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News » In the end, this defeat is small victory

In the end, this defeat is small victory

In the end, this defeat is small victory
There was Gilbert Arenas chasing down a loose ball in the waning seconds on Saturday night.

There he was in the left corner preparing to hoist a 3-pointer with the Wizards down two points. And there was Kwame Brown - yes, him - coming at Arenas, making contact, blocking the shot and denying the storybook finish that everyone in the building desperately wanted.

Arenas missed and then Caron Butler missed, and that was the game.

"I don't know what I was thinking there [after retrieving the ball]," Arenas said. "I should have called a timeout."

That was the only blemish on an otherwise "terrific performance," as interim coach Ed Tapscott said.

The Basketball-deflated fans of the Wizards gave Arenas a hearty cheerduring pregame introductions. Just like that, Arenas lifted the spirits of the faithful. His return qualified as a sign of hope and shoved aside this dreary season.

Arenas gave the Wizards hints of what they have been missing. He hardly looked like a player appearing in his first game of the season. He showed he has not lost his feel for the game, his instincts, his capacity to open the floor up for his teammates.

Arenas assisted on his team's first four field goals, with each pass resulting in a dunk or a layup. He did not force his offense. He did not come with an itchy shooting finger. He worked within the confines of the offense.

"I thought Gilbert did a terrific job of orchestrating the game, of not getting caught up in the moment," Tapscott said. "He made the jobs of his teammates easier, and he made the job of the coaching staff easier too."

Arenas said he received a coaching tip from an old booster.

"Eddie Jordan sent me a text message that said, 'Just let the game come to you,' " Arenas said.

And that is what he did. When Arenas attempted his first shot of the season, he found himself alone on the right side of the court behind the 3-point line. He drained the shot, and all seemed right with the Wizards again.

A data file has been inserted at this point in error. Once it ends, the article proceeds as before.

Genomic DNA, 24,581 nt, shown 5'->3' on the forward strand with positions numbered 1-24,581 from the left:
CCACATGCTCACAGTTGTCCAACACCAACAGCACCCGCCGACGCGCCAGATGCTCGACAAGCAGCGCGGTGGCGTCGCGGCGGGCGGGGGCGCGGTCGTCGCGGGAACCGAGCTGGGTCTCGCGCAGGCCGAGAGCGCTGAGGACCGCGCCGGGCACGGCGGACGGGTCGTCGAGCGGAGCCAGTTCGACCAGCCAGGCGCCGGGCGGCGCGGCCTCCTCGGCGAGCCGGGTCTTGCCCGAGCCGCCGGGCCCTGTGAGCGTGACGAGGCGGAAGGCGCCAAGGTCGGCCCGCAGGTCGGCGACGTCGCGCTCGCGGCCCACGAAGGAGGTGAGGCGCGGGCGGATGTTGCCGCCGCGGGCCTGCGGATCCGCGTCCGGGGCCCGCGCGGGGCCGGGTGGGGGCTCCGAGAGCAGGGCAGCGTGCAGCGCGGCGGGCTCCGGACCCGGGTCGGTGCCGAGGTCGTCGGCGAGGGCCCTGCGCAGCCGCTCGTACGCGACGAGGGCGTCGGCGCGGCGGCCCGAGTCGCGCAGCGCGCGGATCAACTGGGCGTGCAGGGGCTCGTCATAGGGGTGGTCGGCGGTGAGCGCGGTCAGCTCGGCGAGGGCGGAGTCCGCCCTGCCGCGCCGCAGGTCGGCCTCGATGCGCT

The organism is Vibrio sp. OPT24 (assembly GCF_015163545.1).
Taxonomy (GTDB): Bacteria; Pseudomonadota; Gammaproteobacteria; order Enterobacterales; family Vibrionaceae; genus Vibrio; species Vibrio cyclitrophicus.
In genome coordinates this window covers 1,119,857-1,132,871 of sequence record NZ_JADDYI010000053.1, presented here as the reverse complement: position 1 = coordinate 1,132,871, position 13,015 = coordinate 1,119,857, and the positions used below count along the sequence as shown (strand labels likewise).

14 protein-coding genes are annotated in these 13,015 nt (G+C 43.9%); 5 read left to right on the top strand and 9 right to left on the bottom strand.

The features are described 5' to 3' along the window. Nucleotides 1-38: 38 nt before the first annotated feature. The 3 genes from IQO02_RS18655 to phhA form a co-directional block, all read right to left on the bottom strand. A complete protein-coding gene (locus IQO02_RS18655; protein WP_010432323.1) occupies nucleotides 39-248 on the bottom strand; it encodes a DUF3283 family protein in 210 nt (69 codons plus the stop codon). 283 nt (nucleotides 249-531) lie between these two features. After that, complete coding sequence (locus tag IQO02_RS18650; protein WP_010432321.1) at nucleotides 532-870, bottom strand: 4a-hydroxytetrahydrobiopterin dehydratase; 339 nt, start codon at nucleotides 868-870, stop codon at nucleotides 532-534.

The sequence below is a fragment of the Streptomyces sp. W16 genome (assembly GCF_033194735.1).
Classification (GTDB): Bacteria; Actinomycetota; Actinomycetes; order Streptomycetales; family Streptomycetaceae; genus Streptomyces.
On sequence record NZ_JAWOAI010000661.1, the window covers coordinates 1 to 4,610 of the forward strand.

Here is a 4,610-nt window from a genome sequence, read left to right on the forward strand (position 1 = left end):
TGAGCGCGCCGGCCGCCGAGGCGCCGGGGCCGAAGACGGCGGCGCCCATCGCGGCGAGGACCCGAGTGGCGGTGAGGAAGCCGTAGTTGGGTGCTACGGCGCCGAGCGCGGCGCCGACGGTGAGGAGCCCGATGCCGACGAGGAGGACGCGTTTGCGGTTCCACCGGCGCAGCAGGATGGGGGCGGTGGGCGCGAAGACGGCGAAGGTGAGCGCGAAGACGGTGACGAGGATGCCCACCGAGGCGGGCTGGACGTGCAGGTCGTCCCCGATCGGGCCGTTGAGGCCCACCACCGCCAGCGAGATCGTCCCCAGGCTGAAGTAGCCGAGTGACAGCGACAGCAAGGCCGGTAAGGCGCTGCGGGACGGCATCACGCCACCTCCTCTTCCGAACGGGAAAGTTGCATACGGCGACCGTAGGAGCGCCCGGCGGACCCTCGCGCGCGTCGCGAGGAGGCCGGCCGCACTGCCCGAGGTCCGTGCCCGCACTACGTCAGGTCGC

That sense was underlined by the sight of the team's three leading players all being on the floor together again. Caron Butler returned to the starting lineup after missing the last seven games because of a temperamental hamstring. Antawn Jamison, the old reliable one who has not missed a game all season, put in another solid night of work.

Yet this night was not about Butler or Jamison or what might be with the Wizards next season.

It was about taking a look at the $111 million man. It was about getting a tiny read on where Arenas is after three surgeries on his left knee in less than two years.

Nothing definitive could be drawn from one game, of course. It really was not so much about the quality of his play. It really is about how that left knee will feel today and in the days ahead.

Arenas did not really attack the basket. Out of his 12 field goal attempts, only three came on drives to the basket. He was mostly content to take open jump shots and distribute the ball to his teammates.

Arenas finished with 15 points and 10 assists in 29-plus minutes while missing nine of 12 field goal attempts.

His numbers, though, were not nearly as important as his presence. No. 0 was back, and even if he was not quite his old self, he was good enough to plant the notion that the worst is over with this franchise.

"I won't put a [percentage] number on where he is," Tapscott said. "But for the first game back, I thought it was an excellent performance, just his command of the game."

Author: Fox Sports
Author's Website:
Added: March 30, 2009


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